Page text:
You remember when you were diagnosed with cervical cancer. It is one of those things you know you will never forget. You have forgotten quite a lot. Including how the mere sight of your unclothed mounds used to bring Andy, your husband, pleasure. But you remember even the red silk tie the consultant that broke the news to you wore. The sterile smell that permeated its way into your flared nostrils as you trekked the hospital corridors back to the £2 an hour car park with a visibly stunned Andy.
You remember how you and Andy bought pregnancy tests when you started falling asleep during pre-watershed soaps. Attending your extended lectures and volunteering at the women’s charity started to feel like chores, yet your tests came back negative.
When you woke up on stained sheets for the third time last December, Andy nagged until you booked an appointment with Mrs Khan, the only female doctor at your GP surgery. You remember seeing something unfamiliar in Mrs Khan’s eyes. Eyes that had a way of holding their ground – of making the observed feel inferior. Those eyes that day were receptive as she listened to your symptoms.
“So, do you know when she was diagnosed?” the new palliative care nurse asks Teni, your friend, again. “It says in her notes, January of this year.”
“Yeah, January.” Teni’s tiny hand is stroking one of yours now.
You know the skin on your hand feels like sandpaper but Teni refuses to let go. She hasn’t let go since she found out.
Your skin is not the hydrated unblemished brown it used to be. It is now the colour of wet old ash. Patchy skin, dry lips, an almost hairless head and brittle nails are what you got from daily treatment sessions. Yet the treatment has left you with more tumours than it found in your once healthy body.
“I was diagnosed last December. Five days before Christmas,” you tell the nurse, fighting to steady your voice.
“I moved in to help care for her. Her husband is a Doctor at the university.” Teni speaks up.
She insists on telling all the different carers, nurses and doctors that you are somebody’s wife, somebody’s daughter as if you are too significant to be conquered by cancer.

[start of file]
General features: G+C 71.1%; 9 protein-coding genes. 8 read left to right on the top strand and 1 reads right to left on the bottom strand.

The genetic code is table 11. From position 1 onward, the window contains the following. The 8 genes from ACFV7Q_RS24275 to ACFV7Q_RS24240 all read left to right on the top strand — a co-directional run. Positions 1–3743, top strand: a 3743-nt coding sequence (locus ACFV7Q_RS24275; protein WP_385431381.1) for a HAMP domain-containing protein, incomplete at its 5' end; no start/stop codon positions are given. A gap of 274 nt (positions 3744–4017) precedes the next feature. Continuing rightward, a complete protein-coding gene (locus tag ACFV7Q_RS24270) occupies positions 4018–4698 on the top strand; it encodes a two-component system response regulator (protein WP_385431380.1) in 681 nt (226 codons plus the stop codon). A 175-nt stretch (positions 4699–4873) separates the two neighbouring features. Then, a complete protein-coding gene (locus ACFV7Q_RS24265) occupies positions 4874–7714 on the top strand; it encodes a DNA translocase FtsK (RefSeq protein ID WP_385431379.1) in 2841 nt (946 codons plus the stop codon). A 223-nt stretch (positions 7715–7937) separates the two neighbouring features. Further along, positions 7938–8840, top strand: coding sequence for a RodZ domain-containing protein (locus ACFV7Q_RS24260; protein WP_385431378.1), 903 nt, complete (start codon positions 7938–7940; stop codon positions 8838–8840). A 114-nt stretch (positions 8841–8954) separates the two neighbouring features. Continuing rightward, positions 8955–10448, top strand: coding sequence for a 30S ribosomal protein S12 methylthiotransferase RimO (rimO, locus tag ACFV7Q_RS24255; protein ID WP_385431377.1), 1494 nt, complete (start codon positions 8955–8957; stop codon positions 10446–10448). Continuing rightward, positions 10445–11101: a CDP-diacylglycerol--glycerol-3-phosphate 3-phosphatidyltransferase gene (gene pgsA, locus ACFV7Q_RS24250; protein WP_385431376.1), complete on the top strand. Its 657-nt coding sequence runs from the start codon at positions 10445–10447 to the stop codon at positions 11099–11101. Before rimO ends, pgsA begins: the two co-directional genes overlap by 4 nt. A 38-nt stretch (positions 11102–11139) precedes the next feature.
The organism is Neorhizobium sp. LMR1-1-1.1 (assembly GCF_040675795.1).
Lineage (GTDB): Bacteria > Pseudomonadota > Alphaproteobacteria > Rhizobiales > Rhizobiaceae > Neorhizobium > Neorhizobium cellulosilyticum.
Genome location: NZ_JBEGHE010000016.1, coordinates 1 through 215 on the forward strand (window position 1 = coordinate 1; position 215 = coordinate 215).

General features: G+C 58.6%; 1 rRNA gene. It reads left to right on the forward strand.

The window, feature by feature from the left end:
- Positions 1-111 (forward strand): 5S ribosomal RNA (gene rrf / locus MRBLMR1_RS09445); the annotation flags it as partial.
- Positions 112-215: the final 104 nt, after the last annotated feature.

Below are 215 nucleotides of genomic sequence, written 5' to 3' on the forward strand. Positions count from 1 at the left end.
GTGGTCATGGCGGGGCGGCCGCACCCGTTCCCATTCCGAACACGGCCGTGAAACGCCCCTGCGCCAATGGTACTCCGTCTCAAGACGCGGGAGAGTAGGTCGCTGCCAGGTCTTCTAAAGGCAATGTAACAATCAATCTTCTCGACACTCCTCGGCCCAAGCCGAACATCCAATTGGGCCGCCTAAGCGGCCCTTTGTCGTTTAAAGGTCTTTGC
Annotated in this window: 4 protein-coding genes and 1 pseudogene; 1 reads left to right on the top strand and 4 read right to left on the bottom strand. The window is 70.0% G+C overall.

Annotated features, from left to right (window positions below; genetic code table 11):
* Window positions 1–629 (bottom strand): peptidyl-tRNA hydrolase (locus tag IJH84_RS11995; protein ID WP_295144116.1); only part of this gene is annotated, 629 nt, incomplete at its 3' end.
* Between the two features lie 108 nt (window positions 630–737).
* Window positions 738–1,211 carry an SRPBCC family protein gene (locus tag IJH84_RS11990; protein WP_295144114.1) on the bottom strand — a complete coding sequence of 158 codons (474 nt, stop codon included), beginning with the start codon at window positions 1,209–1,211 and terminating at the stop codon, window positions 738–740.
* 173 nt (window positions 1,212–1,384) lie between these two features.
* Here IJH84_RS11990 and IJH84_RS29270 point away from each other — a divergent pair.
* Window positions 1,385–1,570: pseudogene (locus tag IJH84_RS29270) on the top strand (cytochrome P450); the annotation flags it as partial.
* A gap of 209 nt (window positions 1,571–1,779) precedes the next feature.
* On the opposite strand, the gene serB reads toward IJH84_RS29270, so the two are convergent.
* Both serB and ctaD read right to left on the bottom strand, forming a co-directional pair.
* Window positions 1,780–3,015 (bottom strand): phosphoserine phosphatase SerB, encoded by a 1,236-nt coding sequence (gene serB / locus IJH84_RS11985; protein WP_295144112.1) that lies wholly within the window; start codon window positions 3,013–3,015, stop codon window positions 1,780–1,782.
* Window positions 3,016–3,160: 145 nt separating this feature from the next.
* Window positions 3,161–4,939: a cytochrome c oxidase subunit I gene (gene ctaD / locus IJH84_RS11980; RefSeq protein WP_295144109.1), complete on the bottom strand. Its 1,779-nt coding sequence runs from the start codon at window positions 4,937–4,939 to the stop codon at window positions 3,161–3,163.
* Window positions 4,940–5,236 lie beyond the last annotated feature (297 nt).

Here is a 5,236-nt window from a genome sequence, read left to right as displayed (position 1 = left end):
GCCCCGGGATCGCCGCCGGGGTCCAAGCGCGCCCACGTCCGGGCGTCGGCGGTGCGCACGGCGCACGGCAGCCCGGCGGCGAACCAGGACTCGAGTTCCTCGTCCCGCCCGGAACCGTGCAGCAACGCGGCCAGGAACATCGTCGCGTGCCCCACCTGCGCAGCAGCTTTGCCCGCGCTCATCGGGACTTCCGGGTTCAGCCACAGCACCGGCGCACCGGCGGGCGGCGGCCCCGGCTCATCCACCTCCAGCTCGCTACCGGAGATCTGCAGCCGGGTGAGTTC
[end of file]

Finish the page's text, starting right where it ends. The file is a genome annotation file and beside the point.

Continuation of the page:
The nurse didn’t look at you as she put your care plan back on the lounge table with all your necessities these days: baby wipes, talcum powder, antiseptic cream, meds trays and pain-relief patches.
Her face doesn’t change. It stays unnaturally straight as if forced. She speaks briskly –avoiding your eyes – concentrating on Teni’s face.
“Her meds should help at night. If she has any problems, ring us or her GP.”
When the nurse leaves, you joke with Teni that the illness has turned you into a child that can’t be trusted to look after itself. Teni’s eyes are angry and you wonder if she and Andy have fallen out again.
Her eyes won’t meet yours as she feeds you brim-full spoons of tomato soup. Your right arm’s unexplained shooting soreness will not let you feed yourself. That is the thing with big ailments, as soon as they beat one down, small ones too swoop down to take their own chunk.
When you probe her, Teni opens up. She tells you she is angry on your behalf, about the way the nurses avoid the ugly truth; the district ones, the cancer specialists and even the palliative nurses who should have a heart thick enough not to be torn by death are all failing you. Some of them wear solemn looks. Others plaster thick smiles – that fails to brighten their eyes – on their faces. Whilst some would chatter nonstop, pretending they have not heard you ask, “how long”.
You try to keep the soup in even though it is making you nauseous.
“Teni, it is hard for people. I see it in their eyes when they look at me.”
“Pity?” Her voice sounds as if it will not hold for long.
“Fear,” you mutter as if it has taken over you too.
The way it took over your mother –when you broke the news to your parents — and she rocked for ages, asking why the spirits of her forefathers opted to sleep in their graves rather than protect their young. The same spirits that dozed as your little sister catapulted down the stairs and fell into a permanent sleep when you were six. She’d broken through the slim barrier between earth and nothingness, crossing the shore with half of your mother’s heart.
You remember how your father shook his head repeatedly when they found out. And the one thing he said that kept coming back to your mind during those repeated trips to the hospital – was how relieved he was that you’d married Andy.